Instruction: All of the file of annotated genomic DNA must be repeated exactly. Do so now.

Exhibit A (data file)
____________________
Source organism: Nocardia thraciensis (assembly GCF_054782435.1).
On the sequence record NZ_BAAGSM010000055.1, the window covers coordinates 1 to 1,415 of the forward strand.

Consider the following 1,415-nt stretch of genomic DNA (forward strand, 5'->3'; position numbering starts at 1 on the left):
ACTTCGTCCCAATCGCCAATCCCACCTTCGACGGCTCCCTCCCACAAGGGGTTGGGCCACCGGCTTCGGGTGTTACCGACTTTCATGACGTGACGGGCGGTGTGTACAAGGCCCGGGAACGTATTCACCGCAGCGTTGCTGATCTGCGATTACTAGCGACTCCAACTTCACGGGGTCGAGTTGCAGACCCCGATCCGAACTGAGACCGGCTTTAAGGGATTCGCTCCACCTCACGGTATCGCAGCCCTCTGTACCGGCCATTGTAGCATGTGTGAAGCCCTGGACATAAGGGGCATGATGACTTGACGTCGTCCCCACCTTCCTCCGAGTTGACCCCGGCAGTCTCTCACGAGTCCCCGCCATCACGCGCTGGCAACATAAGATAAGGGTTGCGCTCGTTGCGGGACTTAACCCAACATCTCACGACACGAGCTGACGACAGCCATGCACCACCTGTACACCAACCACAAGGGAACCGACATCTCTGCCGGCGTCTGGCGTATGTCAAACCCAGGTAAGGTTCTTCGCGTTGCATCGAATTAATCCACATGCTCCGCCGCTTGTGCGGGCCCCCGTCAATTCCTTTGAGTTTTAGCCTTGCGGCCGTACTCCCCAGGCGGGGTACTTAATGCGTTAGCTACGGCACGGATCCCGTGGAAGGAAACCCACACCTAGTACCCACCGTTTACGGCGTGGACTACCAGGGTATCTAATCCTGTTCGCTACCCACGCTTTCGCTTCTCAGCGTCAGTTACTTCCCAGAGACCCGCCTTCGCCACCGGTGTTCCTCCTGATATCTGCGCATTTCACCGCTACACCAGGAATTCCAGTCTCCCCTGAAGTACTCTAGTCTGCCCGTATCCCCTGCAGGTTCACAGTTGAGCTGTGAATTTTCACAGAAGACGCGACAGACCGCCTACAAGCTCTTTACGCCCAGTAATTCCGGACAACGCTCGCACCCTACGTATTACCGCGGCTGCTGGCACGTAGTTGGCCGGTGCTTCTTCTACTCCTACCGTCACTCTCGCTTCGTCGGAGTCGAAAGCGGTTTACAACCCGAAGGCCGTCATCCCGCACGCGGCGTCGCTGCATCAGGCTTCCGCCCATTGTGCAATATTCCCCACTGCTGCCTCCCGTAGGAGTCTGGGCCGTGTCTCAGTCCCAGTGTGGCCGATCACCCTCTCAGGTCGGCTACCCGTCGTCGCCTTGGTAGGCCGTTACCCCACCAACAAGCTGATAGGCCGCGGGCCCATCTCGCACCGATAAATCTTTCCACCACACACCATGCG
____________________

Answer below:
Source organism: Nocardia thraciensis (assembly GCF_054782435.1).
On the sequence record NZ_BAAGSM010000055.1, the window covers coordinates 1 to 1,415 of the forward strand.

Consider the following 1,415-nt stretch of genomic DNA (forward strand, 5'->3'; position numbering starts at 1 on the left):
ACTTCGTCCCAATCGCCAATCCCACCTTCGACGGCTCCCTCCCACAAGGGGTTGGGCCACCGGCTTCGGGTGTTACCGACTTTCATGACGTGACGGGCGGTGTGTACAAGGCCCGGGAACGTATTCACCGCAGCGTTGCTGATCTGCGATTACTAGCGACTCCAACTTCACGGGGTCGAGTTGCAGACCCCGATCCGAACTGAGACCGGCTTTAAGGGATTCGCTCCACCTCACGGTATCGCAGCCCTCTGTACCGGCCATTGTAGCATGTGTGAAGCCCTGGACATAAGGGGCATGATGACTTGACGTCGTCCCCACCTTCCTCCGAGTTGACCCCGGCAGTCTCTCACGAGTCCCCGCCATCACGCGCTGGCAACATAAGATAAGGGTTGCGCTCGTTGCGGGACTTAACCCAACATCTCACGACACGAGCTGACGACAGCCATGCACCACCTGTACACCAACCACAAGGGAACCGACATCTCTGCCGGCGTCTGGCGTATGTCAAACCCAGGTAAGGTTCTTCGCGTTGCATCGAATTAATCCACATGCTCCGCCGCTTGTGCGGGCCCCCGTCAATTCCTTTGAGTTTTAGCCTTGCGGCCGTACTCCCCAGGCGGGGTACTTAATGCGTTAGCTACGGCACGGATCCCGTGGAAGGAAACCCACACCTAGTACCCACCGTTTACGGCGTGGACTACCAGGGTATCTAATCCTGTTCGCTACCCACGCTTTCGCTTCTCAGCGTCAGTTACTTCCCAGAGACCCGCCTTCGCCACCGGTGTTCCTCCTGATATCTGCGCATTTCACCGCTACACCAGGAATTCCAGTCTCCCCTGAAGTACTCTAGTCTGCCCGTATCCCCTGCAGGTTCACAGTTGAGCTGTGAATTTTCACAGAAGACGCGACAGACCGCCTACAAGCTCTTTACGCCCAGTAATTCCGGACAACGCTCGCACCCTACGTATTACCGCGGCTGCTGGCACGTAGTTGGCCGGTGCTTCTTCTACTCCTACCGTCACTCTCGCTTCGTCGGAGTCGAAAGCGGTTTACAACCCGAAGGCCGTCATCCCGCACGCGGCGTCGCTGCATCAGGCTTCCGCCCATTGTGCAATATTCCCCACTGCTGCCTCCCGTAGGAGTCTGGGCCGTGTCTCAGTCCCAGTGTGGCCGATCACCCTCTCAGGTCGGCTACCCGTCGTCGCCTTGGTAGGCCGTTACCCCACCAACAAGCTGATAGGCCGCGGGCCCATCTCGCACCGATAAATCTTTCCACCACACACCATGCG